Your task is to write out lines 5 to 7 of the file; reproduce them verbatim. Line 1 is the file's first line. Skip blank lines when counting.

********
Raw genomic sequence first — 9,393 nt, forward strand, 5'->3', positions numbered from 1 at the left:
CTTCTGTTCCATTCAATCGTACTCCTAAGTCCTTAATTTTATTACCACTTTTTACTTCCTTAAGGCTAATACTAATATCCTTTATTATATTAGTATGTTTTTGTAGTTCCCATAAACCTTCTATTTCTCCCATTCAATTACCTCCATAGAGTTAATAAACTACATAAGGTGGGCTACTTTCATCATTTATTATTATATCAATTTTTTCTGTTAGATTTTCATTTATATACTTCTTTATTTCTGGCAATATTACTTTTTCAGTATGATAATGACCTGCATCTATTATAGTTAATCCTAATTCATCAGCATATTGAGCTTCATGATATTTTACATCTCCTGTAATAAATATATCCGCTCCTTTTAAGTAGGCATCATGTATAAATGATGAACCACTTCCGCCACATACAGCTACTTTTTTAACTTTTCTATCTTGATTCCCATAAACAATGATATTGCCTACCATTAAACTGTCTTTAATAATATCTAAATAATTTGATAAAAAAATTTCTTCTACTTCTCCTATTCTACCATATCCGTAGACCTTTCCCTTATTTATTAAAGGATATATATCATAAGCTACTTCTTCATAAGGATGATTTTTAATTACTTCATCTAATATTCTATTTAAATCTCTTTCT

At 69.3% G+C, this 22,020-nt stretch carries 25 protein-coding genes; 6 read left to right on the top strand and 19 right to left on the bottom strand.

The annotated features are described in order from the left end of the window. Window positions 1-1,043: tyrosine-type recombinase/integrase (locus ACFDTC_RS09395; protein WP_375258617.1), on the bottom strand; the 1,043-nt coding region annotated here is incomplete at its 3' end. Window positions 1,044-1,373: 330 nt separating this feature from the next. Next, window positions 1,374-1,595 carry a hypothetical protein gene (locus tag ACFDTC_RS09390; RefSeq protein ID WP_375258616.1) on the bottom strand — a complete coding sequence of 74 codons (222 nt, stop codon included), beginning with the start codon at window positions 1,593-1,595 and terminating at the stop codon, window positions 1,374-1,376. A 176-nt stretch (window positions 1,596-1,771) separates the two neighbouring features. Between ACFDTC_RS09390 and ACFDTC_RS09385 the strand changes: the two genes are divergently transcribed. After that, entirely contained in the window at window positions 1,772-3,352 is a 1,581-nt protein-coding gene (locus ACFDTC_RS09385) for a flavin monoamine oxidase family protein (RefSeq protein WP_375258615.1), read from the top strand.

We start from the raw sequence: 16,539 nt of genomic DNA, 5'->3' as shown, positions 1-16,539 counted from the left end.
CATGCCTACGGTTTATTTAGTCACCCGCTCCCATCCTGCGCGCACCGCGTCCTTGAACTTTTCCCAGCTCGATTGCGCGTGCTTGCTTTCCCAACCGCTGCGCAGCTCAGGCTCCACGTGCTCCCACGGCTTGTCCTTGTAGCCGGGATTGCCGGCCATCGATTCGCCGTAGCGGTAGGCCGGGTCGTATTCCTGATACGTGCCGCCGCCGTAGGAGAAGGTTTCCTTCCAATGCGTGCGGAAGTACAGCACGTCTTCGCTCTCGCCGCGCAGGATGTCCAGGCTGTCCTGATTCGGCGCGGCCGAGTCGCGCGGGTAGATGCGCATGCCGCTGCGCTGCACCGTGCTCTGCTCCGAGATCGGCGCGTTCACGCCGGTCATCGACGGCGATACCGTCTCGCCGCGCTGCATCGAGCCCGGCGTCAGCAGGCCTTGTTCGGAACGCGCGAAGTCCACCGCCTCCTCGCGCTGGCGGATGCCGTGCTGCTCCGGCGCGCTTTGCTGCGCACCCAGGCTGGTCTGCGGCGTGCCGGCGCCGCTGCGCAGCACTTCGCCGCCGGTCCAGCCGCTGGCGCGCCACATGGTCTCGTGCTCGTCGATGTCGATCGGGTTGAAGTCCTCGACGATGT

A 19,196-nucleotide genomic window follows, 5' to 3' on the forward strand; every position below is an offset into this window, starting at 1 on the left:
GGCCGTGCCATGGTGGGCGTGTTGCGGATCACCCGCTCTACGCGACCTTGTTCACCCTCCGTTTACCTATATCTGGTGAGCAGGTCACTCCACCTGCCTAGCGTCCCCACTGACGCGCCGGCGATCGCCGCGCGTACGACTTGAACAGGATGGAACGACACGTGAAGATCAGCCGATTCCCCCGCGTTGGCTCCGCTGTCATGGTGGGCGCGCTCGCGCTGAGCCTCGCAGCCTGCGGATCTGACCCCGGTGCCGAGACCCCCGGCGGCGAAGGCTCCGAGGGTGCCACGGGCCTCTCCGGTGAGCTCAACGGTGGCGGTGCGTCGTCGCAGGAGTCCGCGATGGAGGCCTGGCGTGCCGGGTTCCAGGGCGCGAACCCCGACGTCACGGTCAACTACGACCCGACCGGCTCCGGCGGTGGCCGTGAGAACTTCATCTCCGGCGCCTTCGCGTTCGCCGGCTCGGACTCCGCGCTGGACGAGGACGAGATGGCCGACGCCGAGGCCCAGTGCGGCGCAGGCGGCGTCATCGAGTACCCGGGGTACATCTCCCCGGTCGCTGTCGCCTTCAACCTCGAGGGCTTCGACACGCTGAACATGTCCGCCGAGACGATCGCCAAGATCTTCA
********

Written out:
We start from the raw sequence: 16,539 nt of genomic DNA, 5'->3' as shown, positions 1-16,539 counted from the left end.
CATGCCTACGGTTTATTTAGTCACCCGCTCCCATCCTGCGCGCACCGCGTCCTTGAACTTTTCCCAGCTCGATTGCGCGTGCTTGCTTTCCCAACCGCTGCGCAGCTCAGGCTCCACGTGCTCCCACGGCTTGTCCTTGTAGCCGGGATTGCCGGCCATCGATTCGCCGTAGCGGTAGGCCGGGTCGTATTCCTGATACGTGCCGCCGCCGTAGGAGAAGGTTTCCTTCCAATGCGTGCGGAAGTACAGCACGTCTTCGCTCTCGCCGCGCAGGATGTCCAGGCTGTCCTGATTCGGCGCGGCCGAGTCGCGCGGGTAGATGCGCATGCCGCTGCGCTGCACCGTGCTCTGCTCCGAGATCGGCGCGTTCACGCCGGTCATCGACGGCGATACCGTCTCGCCGCGCTGCATCGAGCCCGGCGTCAGCAGGCCTTGTTCGGAACGCGCGAAGTCCACCGCCTCCTCGCGCTGGCGGATGCCGTGCTGCTCCGGCGCGCTTTGCTGCGCACCCAGGCTGGTCTGCGGCGTGCCGGCGCCGCTGCGCAGCACTTCGCCGCCGGTCCAGCCGCTGGCGCGCCACATGGTCTCGTGCTCGTCGATGTCGATCGGGTTGAAGTCCTCGACGATGT

A 19,196-nucleotide genomic window follows, 5' to 3' on the forward strand; every position below is an offset into this window, starting at 1 on the left: